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Wings Over Wick
W. D. (Wally) Thomsett, North Vancouver, B.C.
In the spring of 1943 we escorted an aircraft called the "Hampden" which was also twin engined but was very slow. It was difficult to work with this aircraft on the Norwegian Coast when a turn was negotiated because they were so slow, our planes on the inside of the turn, nearly lost their airspeed and just about stalled into the sea. The Hampden carried a torpedo. We had cannons. Later we carried rockets, 4 under each wing, 4 were armour piercing and 4 were high explosive. The enemy called our plane "Whispering Death".
We have several of our group buried at Wick. They were ones who crashed on the station. Most of our other casualties were shot down in the ocean or flew into the ocean on the way over to Norway. We used to fly about 50 ft above the North Sea to avoid the radar of the Germans. Often the salt spray from the wild North Sea stuck to our windshields so that it was almost impossible to see.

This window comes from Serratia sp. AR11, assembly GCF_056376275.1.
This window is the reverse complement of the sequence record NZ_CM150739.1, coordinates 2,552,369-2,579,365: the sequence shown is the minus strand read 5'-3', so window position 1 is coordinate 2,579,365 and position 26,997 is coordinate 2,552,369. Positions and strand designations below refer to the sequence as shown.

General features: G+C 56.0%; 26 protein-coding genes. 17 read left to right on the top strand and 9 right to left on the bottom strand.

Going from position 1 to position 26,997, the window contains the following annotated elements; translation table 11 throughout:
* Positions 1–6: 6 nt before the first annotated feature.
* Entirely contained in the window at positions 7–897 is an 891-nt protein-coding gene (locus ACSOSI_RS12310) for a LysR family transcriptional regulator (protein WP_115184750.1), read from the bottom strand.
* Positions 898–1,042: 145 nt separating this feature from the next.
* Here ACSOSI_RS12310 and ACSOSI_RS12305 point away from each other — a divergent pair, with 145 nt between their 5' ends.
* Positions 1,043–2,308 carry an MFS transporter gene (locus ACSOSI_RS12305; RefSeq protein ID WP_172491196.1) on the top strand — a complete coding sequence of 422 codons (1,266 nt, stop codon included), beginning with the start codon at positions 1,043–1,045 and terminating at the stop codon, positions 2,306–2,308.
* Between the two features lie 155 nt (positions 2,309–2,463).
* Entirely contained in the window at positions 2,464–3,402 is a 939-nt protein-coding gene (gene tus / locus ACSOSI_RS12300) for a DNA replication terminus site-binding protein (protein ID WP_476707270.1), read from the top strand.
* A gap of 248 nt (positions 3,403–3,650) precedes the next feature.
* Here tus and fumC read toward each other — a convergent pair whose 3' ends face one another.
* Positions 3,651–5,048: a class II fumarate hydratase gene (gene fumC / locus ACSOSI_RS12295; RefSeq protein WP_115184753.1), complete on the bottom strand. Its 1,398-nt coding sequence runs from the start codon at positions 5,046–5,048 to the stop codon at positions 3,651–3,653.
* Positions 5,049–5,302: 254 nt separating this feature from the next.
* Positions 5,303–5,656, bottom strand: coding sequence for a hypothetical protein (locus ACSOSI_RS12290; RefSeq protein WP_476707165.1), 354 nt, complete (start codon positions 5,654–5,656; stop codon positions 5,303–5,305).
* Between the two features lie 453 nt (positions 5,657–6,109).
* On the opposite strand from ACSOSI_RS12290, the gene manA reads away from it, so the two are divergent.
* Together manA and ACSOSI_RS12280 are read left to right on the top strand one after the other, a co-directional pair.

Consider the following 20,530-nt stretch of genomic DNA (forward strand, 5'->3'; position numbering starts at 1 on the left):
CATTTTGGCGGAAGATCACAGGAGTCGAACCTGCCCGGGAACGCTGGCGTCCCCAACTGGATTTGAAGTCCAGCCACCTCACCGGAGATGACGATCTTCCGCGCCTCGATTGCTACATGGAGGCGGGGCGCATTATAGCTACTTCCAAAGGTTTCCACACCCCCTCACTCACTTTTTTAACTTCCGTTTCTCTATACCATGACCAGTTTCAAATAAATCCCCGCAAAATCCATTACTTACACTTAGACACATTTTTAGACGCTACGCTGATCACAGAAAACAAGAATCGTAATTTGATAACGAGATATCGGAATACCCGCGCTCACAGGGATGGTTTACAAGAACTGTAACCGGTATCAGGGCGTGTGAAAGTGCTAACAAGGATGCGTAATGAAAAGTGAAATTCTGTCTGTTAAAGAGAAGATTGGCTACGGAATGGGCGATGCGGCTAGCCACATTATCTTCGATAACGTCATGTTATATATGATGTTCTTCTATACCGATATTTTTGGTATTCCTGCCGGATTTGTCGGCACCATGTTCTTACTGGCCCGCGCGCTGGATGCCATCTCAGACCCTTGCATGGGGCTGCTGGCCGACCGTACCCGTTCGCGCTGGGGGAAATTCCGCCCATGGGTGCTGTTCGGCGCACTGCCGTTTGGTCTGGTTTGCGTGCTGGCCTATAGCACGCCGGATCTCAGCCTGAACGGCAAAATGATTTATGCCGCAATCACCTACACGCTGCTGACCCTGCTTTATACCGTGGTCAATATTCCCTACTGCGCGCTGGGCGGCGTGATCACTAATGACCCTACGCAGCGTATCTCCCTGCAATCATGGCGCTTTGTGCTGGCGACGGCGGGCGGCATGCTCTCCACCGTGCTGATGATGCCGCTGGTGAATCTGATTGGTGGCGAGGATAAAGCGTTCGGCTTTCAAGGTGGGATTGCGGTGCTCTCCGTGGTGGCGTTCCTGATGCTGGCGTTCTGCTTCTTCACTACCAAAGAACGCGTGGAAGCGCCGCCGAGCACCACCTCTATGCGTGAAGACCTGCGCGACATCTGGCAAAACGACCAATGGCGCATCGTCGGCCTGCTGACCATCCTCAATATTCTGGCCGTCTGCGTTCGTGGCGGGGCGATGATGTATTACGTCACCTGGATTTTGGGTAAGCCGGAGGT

You were curious about what it was like to live in Wick during the war. No one really lived in Wick, ie moved into a house, etc. We all lived on the station in rooms, which housed 2 people each. We had "bat women" who cleaned our shoes, uniform buttons, etc. This was kind of nice if you were an officer (which I was). The NCO's (Non-Commissioned Officers) didn't get the deluxe treatment we received.
Now with regards to Wick itself, we found only one pub in the town because the story is told that when the fishermen were out at sea, their wives voted against pubs and, therefore, it was the only town in Scotland with no "drinking holes".
Actually, most of our entertainment was on the station. We didn't expect much as we were really too wrapped up in what we were doing to enjoy any activities the town may have to offer. I seem to recall a dance hall in the lower level of the local theatre, where we had a lot of fun.